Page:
Additionally he has written an unpublished book about his experiences at Odyssey House entitled: My Odyssey: Personal and Professional Perspectives in Addiction - The Best and the Worst of the 1960s. He has also kept a personal journal for thirty five years called: ''Oedipus From Miami Beach''. Currently he is working on a book tentatively named: Climbing  Mountains in Inner Space: The Logic of Experience - A Defense of Long Term Psychoanalysis and Psychoanalytic Psychotherapy.

From the inception of his consciousness he has been searching for absolute answers to ultimate questions (e.g., who am I and what do I want? - what is the meaning of life and how can I find it?- how do I know I know?). While he believes there are no easy answers in resolving life's complex problems, at the same time he enthusiastically affirms a dedication towards attempting to seek the truth of the matter at hand. His method for seeking the truth is by challenging first assumptions, relying on personal experience as his criterion for final authority.

Gibbs specializes in working with complicated people who tend to view their life as if it were a four dimensional chess game. Although they are capable of complex perception, they often find themselves unable to make effective use of their extraordinary gifts. Though each patient is able to clearly spell out what troubles them, they are initially unable to do anything to change. Most suffer from seemingly intractable diminished self-esteem (identity issues) often expressed in the Hamlet problem: "To be or not to be" literally and figuratively. Dr. Williams describes the essence of his process as (a) providing and sustaining the just right atmosphere for inducing significant psychological change; and (b) helping the patient transform what initially is experienced as an intractable existential morass into clearly stated psychological symptoms and problems (conflicts) potentially capable of resolution. For him, the key to success is in understanding the unique idiosyncratic process each patient brings into treatment. "Each analysis is tailor made to fit the individual needs of the patient."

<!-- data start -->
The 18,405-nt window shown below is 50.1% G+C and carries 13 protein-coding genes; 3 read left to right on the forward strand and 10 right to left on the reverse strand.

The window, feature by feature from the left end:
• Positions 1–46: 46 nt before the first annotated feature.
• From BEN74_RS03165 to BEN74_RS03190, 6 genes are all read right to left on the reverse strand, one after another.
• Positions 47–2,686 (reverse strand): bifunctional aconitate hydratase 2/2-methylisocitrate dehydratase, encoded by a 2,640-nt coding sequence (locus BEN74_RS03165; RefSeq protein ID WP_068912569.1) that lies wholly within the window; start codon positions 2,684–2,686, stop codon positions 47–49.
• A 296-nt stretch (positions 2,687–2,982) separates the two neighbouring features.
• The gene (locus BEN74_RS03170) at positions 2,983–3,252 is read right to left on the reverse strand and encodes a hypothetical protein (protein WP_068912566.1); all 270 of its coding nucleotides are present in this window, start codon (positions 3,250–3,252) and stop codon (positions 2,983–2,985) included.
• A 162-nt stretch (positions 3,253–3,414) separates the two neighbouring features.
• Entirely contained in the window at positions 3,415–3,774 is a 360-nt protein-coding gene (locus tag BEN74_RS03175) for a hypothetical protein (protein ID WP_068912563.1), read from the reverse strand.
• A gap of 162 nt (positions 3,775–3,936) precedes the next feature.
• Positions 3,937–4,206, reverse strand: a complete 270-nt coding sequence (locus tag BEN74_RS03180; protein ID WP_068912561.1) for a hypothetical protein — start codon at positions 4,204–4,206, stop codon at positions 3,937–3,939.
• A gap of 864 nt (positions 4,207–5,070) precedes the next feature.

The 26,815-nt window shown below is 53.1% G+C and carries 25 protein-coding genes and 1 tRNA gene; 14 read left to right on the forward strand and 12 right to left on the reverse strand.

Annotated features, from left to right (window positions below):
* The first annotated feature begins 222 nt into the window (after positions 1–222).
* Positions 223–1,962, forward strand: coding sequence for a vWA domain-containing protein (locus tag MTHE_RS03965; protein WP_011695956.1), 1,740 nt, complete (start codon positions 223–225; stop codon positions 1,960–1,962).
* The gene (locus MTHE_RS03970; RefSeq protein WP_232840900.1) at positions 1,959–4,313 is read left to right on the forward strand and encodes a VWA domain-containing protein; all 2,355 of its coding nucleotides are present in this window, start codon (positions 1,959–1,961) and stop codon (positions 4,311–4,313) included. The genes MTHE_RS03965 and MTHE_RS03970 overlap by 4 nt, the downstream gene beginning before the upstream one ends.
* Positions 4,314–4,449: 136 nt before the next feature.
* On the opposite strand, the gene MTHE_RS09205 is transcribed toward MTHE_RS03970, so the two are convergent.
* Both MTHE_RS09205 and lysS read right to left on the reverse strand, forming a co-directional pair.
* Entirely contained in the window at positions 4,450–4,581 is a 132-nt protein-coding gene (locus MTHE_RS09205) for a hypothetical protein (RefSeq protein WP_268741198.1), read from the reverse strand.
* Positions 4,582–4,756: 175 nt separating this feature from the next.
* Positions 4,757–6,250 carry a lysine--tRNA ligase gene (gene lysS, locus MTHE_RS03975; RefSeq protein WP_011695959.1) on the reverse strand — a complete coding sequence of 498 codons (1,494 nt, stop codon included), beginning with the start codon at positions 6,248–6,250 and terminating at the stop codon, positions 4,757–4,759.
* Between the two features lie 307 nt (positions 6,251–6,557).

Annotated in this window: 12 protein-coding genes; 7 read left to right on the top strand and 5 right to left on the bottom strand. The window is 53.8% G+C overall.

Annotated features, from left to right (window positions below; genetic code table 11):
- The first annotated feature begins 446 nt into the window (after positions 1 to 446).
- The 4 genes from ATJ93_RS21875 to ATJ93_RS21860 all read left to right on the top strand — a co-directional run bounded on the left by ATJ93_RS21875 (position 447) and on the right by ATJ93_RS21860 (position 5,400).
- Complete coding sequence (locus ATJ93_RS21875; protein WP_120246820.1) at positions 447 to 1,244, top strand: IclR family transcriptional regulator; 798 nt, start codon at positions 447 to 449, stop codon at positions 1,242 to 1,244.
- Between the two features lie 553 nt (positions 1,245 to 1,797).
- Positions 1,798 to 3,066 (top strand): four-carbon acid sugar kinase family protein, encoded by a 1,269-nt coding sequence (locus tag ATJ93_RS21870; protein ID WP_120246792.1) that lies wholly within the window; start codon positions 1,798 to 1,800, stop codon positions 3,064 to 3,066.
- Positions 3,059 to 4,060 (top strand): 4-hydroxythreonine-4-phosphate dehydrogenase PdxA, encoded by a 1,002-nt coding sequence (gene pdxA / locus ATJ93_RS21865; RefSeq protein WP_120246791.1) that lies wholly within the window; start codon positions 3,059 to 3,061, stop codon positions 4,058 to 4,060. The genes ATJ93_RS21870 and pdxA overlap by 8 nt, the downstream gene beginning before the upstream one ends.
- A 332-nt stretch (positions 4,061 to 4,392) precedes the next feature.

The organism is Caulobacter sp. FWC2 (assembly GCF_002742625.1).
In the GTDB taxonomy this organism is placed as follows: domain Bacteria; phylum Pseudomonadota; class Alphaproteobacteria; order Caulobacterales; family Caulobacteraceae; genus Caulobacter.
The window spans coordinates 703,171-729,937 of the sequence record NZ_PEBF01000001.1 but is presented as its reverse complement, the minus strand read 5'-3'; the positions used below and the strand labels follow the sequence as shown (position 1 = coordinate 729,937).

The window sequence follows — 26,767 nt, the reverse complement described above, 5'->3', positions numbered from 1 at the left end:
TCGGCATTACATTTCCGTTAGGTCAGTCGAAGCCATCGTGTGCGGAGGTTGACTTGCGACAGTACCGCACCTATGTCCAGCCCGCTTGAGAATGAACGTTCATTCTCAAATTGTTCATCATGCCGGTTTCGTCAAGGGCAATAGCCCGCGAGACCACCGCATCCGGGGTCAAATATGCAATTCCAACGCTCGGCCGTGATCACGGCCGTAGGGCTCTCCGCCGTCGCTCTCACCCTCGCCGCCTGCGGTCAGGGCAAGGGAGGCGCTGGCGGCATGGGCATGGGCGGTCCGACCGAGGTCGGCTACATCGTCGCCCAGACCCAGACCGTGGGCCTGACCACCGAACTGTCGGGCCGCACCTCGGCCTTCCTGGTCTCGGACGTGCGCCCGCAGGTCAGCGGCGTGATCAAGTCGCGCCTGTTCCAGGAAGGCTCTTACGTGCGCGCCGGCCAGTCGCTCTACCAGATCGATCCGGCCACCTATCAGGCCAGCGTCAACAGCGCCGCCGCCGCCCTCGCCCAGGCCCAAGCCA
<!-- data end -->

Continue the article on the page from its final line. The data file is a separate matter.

As far as his personal trip on his road through his life is concerned, he identifies with Joyce who says in Ulysses ''the longest way around is the shortest way home.'' He also concurs with Spinoza who in the Ethics says: ''those things worth accomplishing are as difficult as they are rare.'' He agrees with both Freud who (paraphrased) states: ''the end of a successful psychoanalysis enables a person to convert neurotic suffering into an acceptance of everyday common misery''; and with Winnicott who (paraphrased) says: ''the end of a good analysis results in the patient experiencing the consciousness of a sixth month old child who has been unconditionally loved.''

He is militantly opposed to the ''quick fix mentality'' in our nation. That mentality that tends to believe that normal feelings like anxiety and depression are to be suppressed or dismissed entirely, instead of translating their messages for personal well being. Gibbs is passionate in his conviction that significant change is possible, but it takes persistent hard work and a willingness to struggle with struggle.

For more information contact:
Gibbs A. Williams, Ph.D.
41   5th Avenue
New York, NY 10003